Increasing prices of Chinese imports are caused in large part by rising wages in that country. Average wages of China’s urban workers rose 18.7% during 2007 over the previous year. Moreover, labor costs in China are destined to rise further with the passage of the labor contract law in January this year which encourages employers to give employees longer contracts.

The substantial appreciation of the yuan is also to blame for increasing the costs of Chinese imports. The yuan’s value rose 20% against the dollar over the three years since Beijing revalued the currency’s exchange rate in July 2005.

So the Chinese factor is casting increasingly dark shadows over Japan’s price picture. “Attention tends to focus on soaring crude oil prices as the main culprit for the recent bout of inflationary pressure, but nearly 10% of the overall increase in imported products is attributable to the Chinese factor,” said Toshihiro Nagahama, chief economist at Dai-ichi Life Research Institute. This is perhaps why many Bank of Japan economists see China as switching, as far as Japan is concerned, from a deflation exporter to an inflation exporter.


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Posted in Articles, China, Exports, Inflation | No Comments »

2008-08-21 US Economic Releases

Posted by Sada Mosler on 21st August 2008


[Skip to the end]


Initial Jobless Claims (Aug 16)

Survey 440K
Actual 432K
Prior 450K
Revised 445K

Still high, even though lower than expected and last week revised down some. It will take a while before the effect of the new extended benefit program is altering the numbers.

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Continuing Jobless Claims (Aug 9)

Survey 3405K
Actual 3362K
Prior 3417K
Revised 3379K

Also lower than expected and last week revised down, But still high and not showing any meaningful signs of a top.

[top][end]

Jobless Claims TABLE 1 (Aug 16)

[top][end]

Jobless Claims TABLE 2 (Aug 16)

[top][end]


Philadelphia Fed (Aug)

Survey -12.6
Actual -12.7
Prior -16.3
Revised n/a

Still negative, but the rate of contraction seems to be declining.

[top][end]

Philadelphia Fed TABLE 1 (Aug)

Prices paid down some, but still way high.

Employment improved to near flat.

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Philadelphia Fed TABLE 2 (Aug)

Workweek creeping up some.

[top][end]


Leading Indicators (Jul)

Survey -0.2%
Actual -0.7%
Prior -0.1%
Revised 0.0%

Worse than expected. This is a domestic demand indicator that has been trending down for quite a while.

[top][end]

Leading Indicators ALLX (Jul)

A lot of the specifics seem questionable regarding relevance.


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Posted in Daily | No Comments »

The 8000lb bear in the room

Posted by Sada Mosler on 20th August 2008


[Skip to the end]

There’s nothing credit issues can do to GDP that fiscal policy can’t handle.

Congress has seemingly figured that out and probably the rest of the world as well as evidenced by the new proposed fiscal packages popping up around the world.

Yes, we can lose a bank or two, and lending standards tighten further, but GDP will continue to muddle through even if that means a series of fiscal measures.

And Congress was born to spend; so, they are all over this one.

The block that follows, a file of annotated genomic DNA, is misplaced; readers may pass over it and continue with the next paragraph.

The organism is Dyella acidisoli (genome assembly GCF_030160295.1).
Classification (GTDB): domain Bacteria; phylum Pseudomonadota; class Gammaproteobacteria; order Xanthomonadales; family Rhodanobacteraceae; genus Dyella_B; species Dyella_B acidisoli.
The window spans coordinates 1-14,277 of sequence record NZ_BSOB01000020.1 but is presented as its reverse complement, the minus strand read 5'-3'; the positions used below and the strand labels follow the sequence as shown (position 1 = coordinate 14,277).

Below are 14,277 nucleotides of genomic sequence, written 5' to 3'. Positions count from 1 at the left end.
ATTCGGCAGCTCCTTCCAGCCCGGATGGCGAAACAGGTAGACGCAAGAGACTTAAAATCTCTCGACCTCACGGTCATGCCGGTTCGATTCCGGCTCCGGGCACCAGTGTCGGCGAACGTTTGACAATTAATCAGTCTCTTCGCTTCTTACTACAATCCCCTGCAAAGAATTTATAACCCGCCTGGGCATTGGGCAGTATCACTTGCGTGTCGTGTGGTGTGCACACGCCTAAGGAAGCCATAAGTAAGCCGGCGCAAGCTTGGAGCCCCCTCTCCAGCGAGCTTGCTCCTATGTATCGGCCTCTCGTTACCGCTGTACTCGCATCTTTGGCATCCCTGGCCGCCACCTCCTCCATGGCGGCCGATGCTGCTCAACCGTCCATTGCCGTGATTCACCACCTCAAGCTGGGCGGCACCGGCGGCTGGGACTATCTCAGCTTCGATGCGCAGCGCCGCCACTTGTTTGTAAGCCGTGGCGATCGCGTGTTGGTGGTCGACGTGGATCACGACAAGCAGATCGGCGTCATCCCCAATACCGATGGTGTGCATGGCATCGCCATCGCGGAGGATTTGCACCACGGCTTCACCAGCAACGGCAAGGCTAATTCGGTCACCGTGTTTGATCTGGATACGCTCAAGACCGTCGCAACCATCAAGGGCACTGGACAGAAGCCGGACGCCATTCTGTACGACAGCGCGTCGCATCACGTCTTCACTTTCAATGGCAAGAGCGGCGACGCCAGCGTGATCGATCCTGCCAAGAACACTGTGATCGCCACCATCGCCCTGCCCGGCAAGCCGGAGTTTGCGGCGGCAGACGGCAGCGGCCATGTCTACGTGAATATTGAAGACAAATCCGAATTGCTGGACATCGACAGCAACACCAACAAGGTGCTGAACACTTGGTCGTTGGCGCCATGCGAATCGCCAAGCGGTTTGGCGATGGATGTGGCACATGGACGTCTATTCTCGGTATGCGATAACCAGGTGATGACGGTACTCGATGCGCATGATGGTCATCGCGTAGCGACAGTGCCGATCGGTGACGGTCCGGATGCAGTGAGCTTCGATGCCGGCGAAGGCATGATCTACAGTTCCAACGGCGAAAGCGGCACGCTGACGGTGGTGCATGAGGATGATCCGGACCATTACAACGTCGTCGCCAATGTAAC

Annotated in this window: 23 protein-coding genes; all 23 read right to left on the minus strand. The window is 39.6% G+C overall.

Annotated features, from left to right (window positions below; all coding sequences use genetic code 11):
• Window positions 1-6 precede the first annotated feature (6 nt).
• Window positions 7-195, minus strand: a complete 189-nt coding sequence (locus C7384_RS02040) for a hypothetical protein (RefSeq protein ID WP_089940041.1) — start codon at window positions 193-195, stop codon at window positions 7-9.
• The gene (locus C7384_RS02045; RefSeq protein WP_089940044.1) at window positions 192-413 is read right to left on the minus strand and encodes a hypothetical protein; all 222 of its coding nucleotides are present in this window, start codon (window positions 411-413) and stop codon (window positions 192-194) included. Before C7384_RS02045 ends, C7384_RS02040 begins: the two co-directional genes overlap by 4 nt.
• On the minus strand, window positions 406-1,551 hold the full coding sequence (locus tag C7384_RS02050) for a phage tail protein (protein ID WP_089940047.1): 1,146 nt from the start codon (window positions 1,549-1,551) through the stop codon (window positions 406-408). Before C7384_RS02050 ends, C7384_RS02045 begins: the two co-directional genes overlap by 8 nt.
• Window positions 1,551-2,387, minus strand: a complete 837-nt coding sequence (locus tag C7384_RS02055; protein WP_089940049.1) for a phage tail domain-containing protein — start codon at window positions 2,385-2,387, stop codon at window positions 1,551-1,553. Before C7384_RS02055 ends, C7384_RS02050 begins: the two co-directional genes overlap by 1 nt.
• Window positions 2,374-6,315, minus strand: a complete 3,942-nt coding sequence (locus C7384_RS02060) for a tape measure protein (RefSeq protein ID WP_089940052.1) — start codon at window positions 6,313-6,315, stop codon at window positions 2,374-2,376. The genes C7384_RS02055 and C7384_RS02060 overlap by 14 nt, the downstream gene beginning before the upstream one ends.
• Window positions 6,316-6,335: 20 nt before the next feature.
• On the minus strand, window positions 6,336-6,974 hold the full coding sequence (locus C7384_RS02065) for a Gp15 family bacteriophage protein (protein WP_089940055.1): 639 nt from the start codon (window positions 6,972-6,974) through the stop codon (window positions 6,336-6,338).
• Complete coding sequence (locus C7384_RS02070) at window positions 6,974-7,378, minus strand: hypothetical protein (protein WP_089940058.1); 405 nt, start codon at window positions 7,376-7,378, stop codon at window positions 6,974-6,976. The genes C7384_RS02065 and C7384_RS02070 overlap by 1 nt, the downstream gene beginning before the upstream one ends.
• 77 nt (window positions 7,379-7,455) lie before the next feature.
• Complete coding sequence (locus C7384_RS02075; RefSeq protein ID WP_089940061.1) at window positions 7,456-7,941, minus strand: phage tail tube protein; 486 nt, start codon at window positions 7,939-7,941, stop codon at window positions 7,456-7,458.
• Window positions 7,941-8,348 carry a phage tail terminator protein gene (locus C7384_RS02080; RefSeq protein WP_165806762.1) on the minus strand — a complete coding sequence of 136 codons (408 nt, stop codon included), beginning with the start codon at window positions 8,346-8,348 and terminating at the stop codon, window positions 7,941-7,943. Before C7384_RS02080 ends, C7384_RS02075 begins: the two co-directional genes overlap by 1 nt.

The only thing that might slow them down is inflation, and so far they’ve seemed to support the Fed trying to step hard on the inflation pedal, rather than ‘tighten’ which presumably helps inflation.

And no one seems to notice the 8000lb bear in the room.

Our response to Russia reminds me of Monty Python’s coconut clapping Arthur trying to intimidate the French defenders of the fort with his credentials.

We threaten them with diplomatic isolation, trade sanctions, etc. as if they care.

They don’t care.

They do care about the new missiles going into Poland.

And we are committed to considering an attack on Poland or any other NATO member as an attack on US soil, as Rice reminded them and even maybe dared them to try something.

We can’t defend anyone against against Russia with our own troops without risking nuclear war.

And Russia will be a lot quicker to that trigger than we will.

And they still have maybe thousands of nuclear warheads aimed our way.

Their next step for Russia is probably to make an offer to the rest of the ex-Soviet Union members they can’t refuse.

Russia sells the Eurozone something like 30% of their oil and gas and can do it at any price they want, and demand any real terms of trade they want.

The risk is we try to draw a line in the sand in some nowhere place over there, and it escalates to where we back down or get involved in lobbing nukes.

I suppose it’s just another case of this administration not seeing the forest for the trees.

We’ve let Russia be reorganized by the ex-KGB leadership that’s a lot smarter than ours, and now we’re paying the price.

Both the inflation and cold war of the 1970s is back, except this time our opposition is far stronger.

There is no even semi-quick supply response to dislodge the Saudis and/or Russians from setting any terms of trade they want.

The Russian consolidation is on the way up supported by a bath of capitalist type riches rather than crumbling under its own weight of a failed socialist economy.

Apart from that, I’m optimistic.


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Posted in Fed, Inflation, Russia | 8 Comments »

Quick update

Posted by Sada Mosler on 20th August 2008


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(an email sent late this afternoon)

Hi all!

Sorry for this impersonal mass email- would have liked to do each individually.

I’m in Cleveland now, scheduled to get my mitral valve repaired Monday (aka heart surgery).

If so, should be back in this hotel room by Thursday, and home over the weekend. I’ve always had a mitral valve prolapse and at my physical last year testing showed that sometime in the last several years it has deteriorated some and should be repaired before it got worse.

Unfortunately the doctor at the Cleveland Clinic in Miami last year never mentioned this was happening, and if I hadn’t insisted on them forwarding my records for my personal physician Steve Martyak to check out (which took over 6 months) I still wouldn’t know what was going on.

The doc assigned to me here is more than concerned over what happened and is doing what he can to make sure it doesn’t happen again.

I have another test tomorrow, then a consultation Friday with a Dr. Sapik who is scheduled to do the actual surgery.

Will keep you all posted as to any progress/changes.

thanks in advance, no need to respond!

warren


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Posted in Email | 5 Comments »